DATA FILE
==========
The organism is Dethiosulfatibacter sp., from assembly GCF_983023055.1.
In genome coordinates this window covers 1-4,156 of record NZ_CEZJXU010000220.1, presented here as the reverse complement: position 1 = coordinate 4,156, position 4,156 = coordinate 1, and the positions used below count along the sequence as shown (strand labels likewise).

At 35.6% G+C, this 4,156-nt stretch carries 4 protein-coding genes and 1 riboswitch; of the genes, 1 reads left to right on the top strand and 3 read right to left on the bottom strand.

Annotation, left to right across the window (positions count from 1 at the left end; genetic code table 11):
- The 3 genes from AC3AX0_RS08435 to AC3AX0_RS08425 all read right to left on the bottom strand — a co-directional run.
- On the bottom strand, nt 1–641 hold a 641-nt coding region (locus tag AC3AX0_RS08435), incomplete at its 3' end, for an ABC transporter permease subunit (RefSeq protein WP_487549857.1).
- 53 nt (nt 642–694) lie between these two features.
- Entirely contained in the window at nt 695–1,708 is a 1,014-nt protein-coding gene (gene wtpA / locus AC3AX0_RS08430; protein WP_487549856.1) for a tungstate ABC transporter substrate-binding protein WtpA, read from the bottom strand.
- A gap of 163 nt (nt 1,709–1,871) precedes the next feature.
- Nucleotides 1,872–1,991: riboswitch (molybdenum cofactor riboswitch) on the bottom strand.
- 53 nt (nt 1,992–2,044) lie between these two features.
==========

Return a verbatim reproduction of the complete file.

The organism is Dethiosulfatibacter sp., from assembly GCF_983023055.1.
In genome coordinates this window covers 1-4,156 of record NZ_CEZJXU010000220.1, presented here as the reverse complement: position 1 = coordinate 4,156, position 4,156 = coordinate 1, and the positions used below count along the sequence as shown (strand labels likewise).

At 35.6% G+C, this 4,156-nt stretch carries 4 protein-coding genes and 1 riboswitch; of the genes, 1 reads left to right on the top strand and 3 read right to left on the bottom strand.

Annotation, left to right across the window (positions count from 1 at the left end; genetic code table 11):
- The 3 genes from AC3AX0_RS08435 to AC3AX0_RS08425 all read right to left on the bottom strand — a co-directional run.
- On the bottom strand, nt 1–641 hold a 641-nt coding region (locus tag AC3AX0_RS08435), incomplete at its 3' end, for an ABC transporter permease subunit (RefSeq protein WP_487549857.1).
- 53 nt (nt 642–694) lie between these two features.
- Entirely contained in the window at nt 695–1,708 is a 1,014-nt protein-coding gene (gene wtpA / locus AC3AX0_RS08430; protein WP_487549856.1) for a tungstate ABC transporter substrate-binding protein WtpA, read from the bottom strand.
- A gap of 163 nt (nt 1,709–1,871) precedes the next feature.
- Nucleotides 1,872–1,991: riboswitch (molybdenum cofactor riboswitch) on the bottom strand.
- 53 nt (nt 1,992–2,044) lie between these two features.